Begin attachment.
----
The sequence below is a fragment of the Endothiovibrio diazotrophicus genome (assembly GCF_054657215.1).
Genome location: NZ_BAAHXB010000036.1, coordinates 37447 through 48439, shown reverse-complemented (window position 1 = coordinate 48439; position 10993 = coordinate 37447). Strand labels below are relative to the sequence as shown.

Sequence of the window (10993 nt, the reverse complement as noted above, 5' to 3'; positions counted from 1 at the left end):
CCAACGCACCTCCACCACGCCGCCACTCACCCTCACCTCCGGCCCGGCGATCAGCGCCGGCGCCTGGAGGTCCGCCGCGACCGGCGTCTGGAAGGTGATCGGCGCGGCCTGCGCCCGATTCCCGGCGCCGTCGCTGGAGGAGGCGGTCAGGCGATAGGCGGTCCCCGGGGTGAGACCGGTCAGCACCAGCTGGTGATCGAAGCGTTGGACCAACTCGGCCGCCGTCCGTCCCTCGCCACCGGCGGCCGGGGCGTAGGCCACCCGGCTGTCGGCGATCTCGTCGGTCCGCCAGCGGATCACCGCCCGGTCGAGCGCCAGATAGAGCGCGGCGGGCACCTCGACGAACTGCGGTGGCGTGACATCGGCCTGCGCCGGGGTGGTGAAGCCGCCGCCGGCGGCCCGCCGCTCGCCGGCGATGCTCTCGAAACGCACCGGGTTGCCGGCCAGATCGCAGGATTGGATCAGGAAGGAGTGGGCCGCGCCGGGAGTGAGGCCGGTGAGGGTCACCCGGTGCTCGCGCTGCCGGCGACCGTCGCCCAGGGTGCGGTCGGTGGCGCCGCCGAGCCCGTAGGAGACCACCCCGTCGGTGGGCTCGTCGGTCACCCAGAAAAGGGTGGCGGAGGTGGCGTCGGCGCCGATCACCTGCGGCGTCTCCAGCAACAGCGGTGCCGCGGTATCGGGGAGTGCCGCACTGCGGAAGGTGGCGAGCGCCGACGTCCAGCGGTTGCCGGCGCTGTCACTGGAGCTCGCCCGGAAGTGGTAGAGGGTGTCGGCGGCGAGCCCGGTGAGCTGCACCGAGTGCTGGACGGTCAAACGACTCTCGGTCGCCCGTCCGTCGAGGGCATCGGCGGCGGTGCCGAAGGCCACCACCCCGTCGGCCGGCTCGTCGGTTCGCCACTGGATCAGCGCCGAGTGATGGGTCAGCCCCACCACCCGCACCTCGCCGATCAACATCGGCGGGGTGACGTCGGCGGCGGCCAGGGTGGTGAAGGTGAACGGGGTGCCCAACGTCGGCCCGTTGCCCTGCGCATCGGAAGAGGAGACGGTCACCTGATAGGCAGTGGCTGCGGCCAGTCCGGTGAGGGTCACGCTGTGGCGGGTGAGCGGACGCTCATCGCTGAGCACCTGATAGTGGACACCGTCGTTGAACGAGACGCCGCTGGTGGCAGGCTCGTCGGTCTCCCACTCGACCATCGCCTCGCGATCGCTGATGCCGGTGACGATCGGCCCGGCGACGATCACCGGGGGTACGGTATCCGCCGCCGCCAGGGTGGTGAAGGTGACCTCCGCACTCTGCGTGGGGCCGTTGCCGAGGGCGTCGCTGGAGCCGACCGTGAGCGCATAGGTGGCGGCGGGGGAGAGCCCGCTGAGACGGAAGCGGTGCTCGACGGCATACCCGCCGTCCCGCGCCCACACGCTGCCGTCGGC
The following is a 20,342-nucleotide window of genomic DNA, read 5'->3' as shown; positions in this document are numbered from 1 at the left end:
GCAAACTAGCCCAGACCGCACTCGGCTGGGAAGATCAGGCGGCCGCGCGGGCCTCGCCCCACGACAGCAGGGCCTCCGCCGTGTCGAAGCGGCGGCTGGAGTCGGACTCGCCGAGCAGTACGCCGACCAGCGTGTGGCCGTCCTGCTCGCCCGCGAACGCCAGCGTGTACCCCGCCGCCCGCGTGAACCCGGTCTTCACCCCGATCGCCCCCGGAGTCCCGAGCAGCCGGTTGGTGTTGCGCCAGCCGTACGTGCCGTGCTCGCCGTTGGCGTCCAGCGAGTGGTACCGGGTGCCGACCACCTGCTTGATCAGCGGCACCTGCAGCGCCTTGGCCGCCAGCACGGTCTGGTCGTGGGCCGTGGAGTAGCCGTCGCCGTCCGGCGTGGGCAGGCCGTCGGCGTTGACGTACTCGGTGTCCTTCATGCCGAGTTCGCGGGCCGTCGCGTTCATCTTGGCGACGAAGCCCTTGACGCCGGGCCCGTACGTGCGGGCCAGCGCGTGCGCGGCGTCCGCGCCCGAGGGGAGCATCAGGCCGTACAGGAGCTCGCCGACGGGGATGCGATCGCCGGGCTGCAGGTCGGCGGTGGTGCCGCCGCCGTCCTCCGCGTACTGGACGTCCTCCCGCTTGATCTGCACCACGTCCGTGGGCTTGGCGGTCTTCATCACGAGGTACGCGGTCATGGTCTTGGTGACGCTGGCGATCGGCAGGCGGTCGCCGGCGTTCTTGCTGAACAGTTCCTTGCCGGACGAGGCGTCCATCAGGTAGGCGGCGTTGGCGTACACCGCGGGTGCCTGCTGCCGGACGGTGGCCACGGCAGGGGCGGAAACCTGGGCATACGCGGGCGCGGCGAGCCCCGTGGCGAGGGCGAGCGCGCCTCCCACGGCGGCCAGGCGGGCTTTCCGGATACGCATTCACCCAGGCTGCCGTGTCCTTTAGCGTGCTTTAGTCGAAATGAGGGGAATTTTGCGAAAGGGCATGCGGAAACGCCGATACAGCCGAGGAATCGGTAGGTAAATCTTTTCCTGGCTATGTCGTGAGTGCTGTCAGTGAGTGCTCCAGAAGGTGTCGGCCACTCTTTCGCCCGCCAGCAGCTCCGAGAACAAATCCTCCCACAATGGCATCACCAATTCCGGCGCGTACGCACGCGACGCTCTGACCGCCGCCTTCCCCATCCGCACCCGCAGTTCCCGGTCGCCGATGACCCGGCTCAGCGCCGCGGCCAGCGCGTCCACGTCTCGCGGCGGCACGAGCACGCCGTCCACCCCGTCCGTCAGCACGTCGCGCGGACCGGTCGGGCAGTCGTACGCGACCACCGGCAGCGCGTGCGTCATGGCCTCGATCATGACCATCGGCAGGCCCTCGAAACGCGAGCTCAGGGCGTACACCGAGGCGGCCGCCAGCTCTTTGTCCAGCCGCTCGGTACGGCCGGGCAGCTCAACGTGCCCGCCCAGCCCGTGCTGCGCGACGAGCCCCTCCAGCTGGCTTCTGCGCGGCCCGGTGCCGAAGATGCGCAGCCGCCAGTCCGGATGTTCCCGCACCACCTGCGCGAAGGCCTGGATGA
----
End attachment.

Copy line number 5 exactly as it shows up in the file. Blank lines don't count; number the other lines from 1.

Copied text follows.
The following is a 20,342-nucleotide window of genomic DNA, read 5'->3' as shown; positions in this document are numbered from 1 at the left end: